So we just nailed some 2x4 and 2x6 cleats to the roof. The nails were big 16d spiral nails, and they were always driven into the rafters. Locating the rafters was easy because we could see them in the gaps between the boards.


It was pretty easy to sit on the ladder/stairs and work on shingle removal.

We made a minor mistake when we started setting up the roof jacks. There are two rows of red roof jacks quite close together on the larger roof face. This would only be necessary if these ladder/stairs were not used. I'll point out that stepping from one scaffold plank to the next is quite taxing on the legs. But that's the primary way I've seen roofers do it.


Notes From Phase 2 -
Start At The Top And Work Downwards:

When we did the second quadrant, we each worked on a roof face and peeled off the shingles in a horizontal band. The idea was to never leave too much bare roof sheathing exposed to the elements. This section was done in September, when there is greater likelihood of wet weather.


We pulled up many of those narrow boards, which left thin openings in the sheathing. You can see the pink fiberglass insulation through these gaps.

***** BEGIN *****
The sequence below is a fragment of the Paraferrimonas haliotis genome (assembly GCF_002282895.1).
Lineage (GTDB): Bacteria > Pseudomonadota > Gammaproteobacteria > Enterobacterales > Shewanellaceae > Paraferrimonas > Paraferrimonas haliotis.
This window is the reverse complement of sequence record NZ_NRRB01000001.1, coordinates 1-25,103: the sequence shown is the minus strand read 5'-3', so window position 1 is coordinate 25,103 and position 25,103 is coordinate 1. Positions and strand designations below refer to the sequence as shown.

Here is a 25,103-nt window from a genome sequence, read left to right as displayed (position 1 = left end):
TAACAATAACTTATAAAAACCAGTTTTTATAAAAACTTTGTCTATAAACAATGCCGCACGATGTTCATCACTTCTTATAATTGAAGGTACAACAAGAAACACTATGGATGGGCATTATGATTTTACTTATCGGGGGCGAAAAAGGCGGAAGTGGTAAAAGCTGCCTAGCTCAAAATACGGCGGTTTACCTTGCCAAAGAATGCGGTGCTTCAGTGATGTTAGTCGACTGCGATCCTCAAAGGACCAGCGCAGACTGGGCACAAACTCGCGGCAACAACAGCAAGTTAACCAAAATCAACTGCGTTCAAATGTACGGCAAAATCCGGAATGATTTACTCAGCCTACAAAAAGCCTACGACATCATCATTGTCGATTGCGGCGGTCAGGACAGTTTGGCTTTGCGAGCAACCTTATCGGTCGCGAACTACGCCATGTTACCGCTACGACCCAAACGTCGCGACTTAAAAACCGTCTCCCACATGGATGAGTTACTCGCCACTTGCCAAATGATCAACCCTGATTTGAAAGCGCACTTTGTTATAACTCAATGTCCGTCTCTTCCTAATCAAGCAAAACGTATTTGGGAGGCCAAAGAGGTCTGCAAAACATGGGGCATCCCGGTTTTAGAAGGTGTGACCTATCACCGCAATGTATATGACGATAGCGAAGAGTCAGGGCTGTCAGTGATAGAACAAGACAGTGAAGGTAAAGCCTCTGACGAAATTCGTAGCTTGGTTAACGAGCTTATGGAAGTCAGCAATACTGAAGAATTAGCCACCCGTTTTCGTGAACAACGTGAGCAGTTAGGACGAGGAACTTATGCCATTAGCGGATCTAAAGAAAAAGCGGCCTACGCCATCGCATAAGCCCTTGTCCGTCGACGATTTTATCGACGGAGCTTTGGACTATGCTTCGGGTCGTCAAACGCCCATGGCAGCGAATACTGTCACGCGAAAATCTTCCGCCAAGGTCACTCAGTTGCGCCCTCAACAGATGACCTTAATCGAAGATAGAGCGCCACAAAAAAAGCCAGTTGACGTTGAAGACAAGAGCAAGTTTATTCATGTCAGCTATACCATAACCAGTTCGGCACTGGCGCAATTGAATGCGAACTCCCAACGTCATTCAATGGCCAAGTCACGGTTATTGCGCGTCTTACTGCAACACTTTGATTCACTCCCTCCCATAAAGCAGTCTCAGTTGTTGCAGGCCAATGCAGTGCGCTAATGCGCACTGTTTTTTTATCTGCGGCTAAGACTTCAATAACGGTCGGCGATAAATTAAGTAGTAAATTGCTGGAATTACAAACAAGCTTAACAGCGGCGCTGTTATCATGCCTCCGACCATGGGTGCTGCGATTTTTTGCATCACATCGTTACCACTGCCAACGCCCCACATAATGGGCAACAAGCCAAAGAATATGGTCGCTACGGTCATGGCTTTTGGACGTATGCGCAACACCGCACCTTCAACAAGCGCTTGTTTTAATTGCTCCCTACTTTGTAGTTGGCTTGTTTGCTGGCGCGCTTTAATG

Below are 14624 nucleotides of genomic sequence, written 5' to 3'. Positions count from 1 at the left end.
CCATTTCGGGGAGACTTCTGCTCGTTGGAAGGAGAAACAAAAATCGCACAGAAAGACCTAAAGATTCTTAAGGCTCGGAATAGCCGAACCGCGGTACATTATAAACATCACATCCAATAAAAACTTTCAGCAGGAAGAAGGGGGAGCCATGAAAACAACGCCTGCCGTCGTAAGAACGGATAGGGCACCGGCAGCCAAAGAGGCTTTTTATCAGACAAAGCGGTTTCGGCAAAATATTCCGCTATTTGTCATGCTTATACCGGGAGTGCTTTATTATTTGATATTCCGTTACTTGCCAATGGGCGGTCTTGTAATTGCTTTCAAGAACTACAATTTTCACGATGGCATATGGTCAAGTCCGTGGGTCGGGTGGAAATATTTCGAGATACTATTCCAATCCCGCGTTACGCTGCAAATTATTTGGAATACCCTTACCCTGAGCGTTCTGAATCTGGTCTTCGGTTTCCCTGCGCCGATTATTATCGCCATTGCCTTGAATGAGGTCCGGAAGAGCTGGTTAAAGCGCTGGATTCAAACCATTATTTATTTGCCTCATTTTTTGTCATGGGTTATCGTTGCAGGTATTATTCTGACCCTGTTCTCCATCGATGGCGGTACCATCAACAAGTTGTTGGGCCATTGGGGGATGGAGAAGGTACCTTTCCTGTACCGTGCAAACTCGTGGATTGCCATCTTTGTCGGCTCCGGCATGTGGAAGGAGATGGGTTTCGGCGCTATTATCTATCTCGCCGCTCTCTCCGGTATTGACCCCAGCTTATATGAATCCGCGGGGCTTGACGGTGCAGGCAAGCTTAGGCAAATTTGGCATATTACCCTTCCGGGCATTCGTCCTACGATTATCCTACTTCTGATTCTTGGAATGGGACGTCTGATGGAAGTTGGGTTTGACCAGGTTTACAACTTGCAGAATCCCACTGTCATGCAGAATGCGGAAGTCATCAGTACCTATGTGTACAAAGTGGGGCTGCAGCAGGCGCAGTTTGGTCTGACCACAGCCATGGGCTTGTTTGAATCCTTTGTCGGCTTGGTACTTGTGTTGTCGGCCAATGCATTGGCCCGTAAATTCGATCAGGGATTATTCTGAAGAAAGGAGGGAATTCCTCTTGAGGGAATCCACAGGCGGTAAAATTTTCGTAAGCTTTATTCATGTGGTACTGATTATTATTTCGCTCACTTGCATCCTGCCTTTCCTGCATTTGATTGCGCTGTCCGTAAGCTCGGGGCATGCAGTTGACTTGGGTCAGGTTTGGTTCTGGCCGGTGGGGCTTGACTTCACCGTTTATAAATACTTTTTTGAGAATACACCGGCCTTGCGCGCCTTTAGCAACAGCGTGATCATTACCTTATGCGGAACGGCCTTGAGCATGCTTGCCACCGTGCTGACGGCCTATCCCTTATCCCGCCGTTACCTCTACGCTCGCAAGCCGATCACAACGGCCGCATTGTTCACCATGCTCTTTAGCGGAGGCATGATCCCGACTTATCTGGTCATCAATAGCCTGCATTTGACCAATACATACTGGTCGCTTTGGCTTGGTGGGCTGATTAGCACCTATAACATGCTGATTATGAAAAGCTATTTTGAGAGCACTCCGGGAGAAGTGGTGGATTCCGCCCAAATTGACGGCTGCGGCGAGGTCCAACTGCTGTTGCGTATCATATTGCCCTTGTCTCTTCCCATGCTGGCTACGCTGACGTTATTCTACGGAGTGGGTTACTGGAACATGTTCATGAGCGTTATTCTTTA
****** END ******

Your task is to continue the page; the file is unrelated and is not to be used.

The second phase went faster because it was slightly smaller, but mostly because we had the fresh experience of the first quadrant to guide us. Our strategy was:

  • Remove a horizontal band of shingles a bit wider than the 4 foot width of the OSB.
  • Install a row of OSB starting at the valley and working towards the rake.
  • Cover that new row of OSB with tar paper, leaving the lower edge un-stapled so we could later slide the next lowest piece of tar paper underneath.
  • Repeat this process until we reached the bottom edge of the roof, and then work back uphill with shingle installation.
  • There's a catch with this approach: the Ice and Water Shield for the valley. We made some mistakes in the first quadrant that cost us some time.


Cleaning Up The Surface: